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This weeks tip from WoodSmith suggests using a drawer lock router bit to get tight drawers.
Rockler offers a bit for about $40.00.
IMHO, that is a waste of money.
Much easier to use a dado set and T/S to set up a $200, 8" dado set 1/4" dado using just the outside blades.
A carbide dado set will do a lot of other jobs as well as locking drawer fronts which allows for the recovery of it's $200 investment spread over many more jobs.
Lew
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Lew Hodgett wrote:

Thanks for the tip Lew! I was thinking about adding some drawers to the workbench I made (from Swingman's design) a few years ago. Dados will definitely add desirable strength. What would you use for the bottoms (and front, back, and sides), 1/2" ply?
Bill
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wrote:

The bottoms depend on how big the drawer is and what you're putting in there. For anything less than 18", or so, and normal stuff, 1/4" ply is probably enough. If you're putting boxes of hammer heads in a 36" drawer, it should probably be thicker. ;-) I like 3/4" ply for sides, if I'm using dados for the joints (the reasons I bought a dovetail jig - thinner sides).
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On Friday, September 11, 2015 at 10:48:10 AM UTC-4, krw wrote:

How many hammer heads can you fit in a 36" drawer?
http://www.divetime.com/images/photos/assets/0/50470-work-Hammerheads.jpg
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On 9/10/2015 10:33 PM, Bill wrote:

> What would you use for the bottoms > (and front, back, and sides), 1/2" ply?
I find it necessary to build a lot of mid level drawers for clients, drawers that don't have to be fancy or dovetail, but that are serviceable, strong and will outlast most drawers you see in homes today.
I routinely use the locking rabbet joint, and pre-finished 1/2" drawer side material (available at a local supplier at 6 different widths,all 5' long).
The drawer side material is already grooved for the plywood bottom, and the top is rounded over for a nicely finished look.
I use the same UV pre-finished 1/4" plywood for the bottoms.
Here's a video I posted on how I do a locking rabbet joint on the table saw:

https://www.youtube.com/watch?v=1w7iQFW4hq8

You can make a ton of nice, serviceable drawers, with no finishing required, quickly and at a cost effective price that can can actually be a profit center on a job.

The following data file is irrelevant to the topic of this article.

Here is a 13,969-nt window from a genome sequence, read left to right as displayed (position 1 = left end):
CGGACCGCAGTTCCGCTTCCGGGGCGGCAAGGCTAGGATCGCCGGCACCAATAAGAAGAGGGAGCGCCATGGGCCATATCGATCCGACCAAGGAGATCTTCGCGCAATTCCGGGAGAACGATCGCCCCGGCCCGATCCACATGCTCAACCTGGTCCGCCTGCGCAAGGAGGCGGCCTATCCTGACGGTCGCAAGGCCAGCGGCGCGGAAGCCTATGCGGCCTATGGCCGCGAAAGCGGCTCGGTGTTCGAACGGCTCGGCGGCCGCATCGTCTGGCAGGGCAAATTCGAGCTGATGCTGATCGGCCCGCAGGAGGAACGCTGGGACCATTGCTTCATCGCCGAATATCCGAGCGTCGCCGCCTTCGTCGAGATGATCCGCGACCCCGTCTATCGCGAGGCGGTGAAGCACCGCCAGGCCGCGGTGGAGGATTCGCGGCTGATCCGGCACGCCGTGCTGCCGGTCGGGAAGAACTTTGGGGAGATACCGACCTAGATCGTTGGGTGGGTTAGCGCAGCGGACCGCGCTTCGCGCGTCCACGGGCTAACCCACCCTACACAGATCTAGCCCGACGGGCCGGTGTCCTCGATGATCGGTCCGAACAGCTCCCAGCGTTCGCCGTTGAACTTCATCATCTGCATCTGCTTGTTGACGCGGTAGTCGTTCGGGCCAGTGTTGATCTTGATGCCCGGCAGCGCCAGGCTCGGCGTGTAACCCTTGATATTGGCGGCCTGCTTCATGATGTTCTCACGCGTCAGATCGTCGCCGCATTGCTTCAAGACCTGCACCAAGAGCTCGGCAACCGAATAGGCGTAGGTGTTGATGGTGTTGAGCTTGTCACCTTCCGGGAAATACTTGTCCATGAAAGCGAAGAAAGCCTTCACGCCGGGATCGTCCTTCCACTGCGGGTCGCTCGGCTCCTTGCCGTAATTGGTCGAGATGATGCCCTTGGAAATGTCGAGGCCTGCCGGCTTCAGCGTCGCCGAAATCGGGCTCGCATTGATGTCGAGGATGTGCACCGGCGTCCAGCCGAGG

https://picasaweb.google.com/111355467778981859077/EWoodShopGarageCabinetStorageDrawers?noredirect=1#5951319365912134706
If you need to make them wider, simply use leftover scraps from the 1/2" pre-finished drawer side material to reinforce the bottoms, as you see here:
https://picasaweb.google.com/111355467778981859077/EWoodShop327KitchenRefresh2013?noredirect=1#5942064779998629746
... glued to the drawer bottom, and finish nailed to the side, the nail holes to be covered by the drawer slides
Bet I've made enough to pay for a half a dozen table saws, and dozens of dado stacks, just from these drawers alone. ;)
AAMOF, I can make them so quickly and cost effectively that I'll often throw some in as lagniappe on a cabinet remodel, simply to replace the old, flimsy, existing drawers that do NOT complement the hard work we've already accomplished.
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Bill wrote:

------------------------------------------------------- "Swingman" wrote:

--------------------------------------------------------- As my consulting engineering friends are fond of saying, "Change in scope", "write up a change order.
My comment was based strictly on starting with a sheet of 60" x 60" x 1/2" (9 ply), and a cut list.
Being able to use dedicated, prefabricated and prefinished material totally changes the situation.
As far as the U-Tube demo is concerned, my personal choice is to avoid a miter gage wherever possible and use a sled and some cleats for smaller pieces.
IMHO, it is safer and you are less likely to waste material.
Of course I'm not on the clock which makes a difference.
Lew
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On 9/11/2015 11:01 PM, Lew Hodgett wrote: